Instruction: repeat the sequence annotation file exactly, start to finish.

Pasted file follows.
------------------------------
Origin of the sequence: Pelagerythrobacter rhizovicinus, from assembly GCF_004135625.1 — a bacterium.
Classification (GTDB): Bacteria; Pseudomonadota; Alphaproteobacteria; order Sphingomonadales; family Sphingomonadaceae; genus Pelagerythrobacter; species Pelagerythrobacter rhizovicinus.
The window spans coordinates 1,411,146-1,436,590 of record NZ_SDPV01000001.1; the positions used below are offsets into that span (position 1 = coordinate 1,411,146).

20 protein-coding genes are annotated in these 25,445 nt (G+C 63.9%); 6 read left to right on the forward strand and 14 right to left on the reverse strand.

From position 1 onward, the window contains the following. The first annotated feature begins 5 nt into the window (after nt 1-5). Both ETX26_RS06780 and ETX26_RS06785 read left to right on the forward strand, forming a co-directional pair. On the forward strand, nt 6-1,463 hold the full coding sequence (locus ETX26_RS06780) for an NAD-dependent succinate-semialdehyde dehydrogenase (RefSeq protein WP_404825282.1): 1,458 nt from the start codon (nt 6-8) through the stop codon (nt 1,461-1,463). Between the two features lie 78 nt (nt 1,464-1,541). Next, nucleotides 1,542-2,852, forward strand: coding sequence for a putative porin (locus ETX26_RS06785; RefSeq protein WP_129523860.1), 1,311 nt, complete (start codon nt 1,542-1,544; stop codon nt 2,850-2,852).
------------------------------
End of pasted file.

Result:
Origin of the sequence: Pelagerythrobacter rhizovicinus, from assembly GCF_004135625.1 — a bacterium.
Classification (GTDB): Bacteria; Pseudomonadota; Alphaproteobacteria; order Sphingomonadales; family Sphingomonadaceae; genus Pelagerythrobacter; species Pelagerythrobacter rhizovicinus.
The window spans coordinates 1,411,146-1,436,590 of record NZ_SDPV01000001.1; the positions used below are offsets into that span (position 1 = coordinate 1,411,146).

20 protein-coding genes are annotated in these 25,445 nt (G+C 63.9%); 6 read left to right on the forward strand and 14 right to left on the reverse strand.

From position 1 onward, the window contains the following. The first annotated feature begins 5 nt into the window (after nt 1-5). Both ETX26_RS06780 and ETX26_RS06785 read left to right on the forward strand, forming a co-directional pair. On the forward strand, nt 6-1,463 hold the full coding sequence (locus ETX26_RS06780) for an NAD-dependent succinate-semialdehyde dehydrogenase (RefSeq protein WP_404825282.1): 1,458 nt from the start codon (nt 6-8) through the stop codon (nt 1,461-1,463). Between the two features lie 78 nt (nt 1,464-1,541). Next, nucleotides 1,542-2,852, forward strand: coding sequence for a putative porin (locus ETX26_RS06785; RefSeq protein WP_129523860.1), 1,311 nt, complete (start codon nt 1,542-1,544; stop codon nt 2,850-2,852).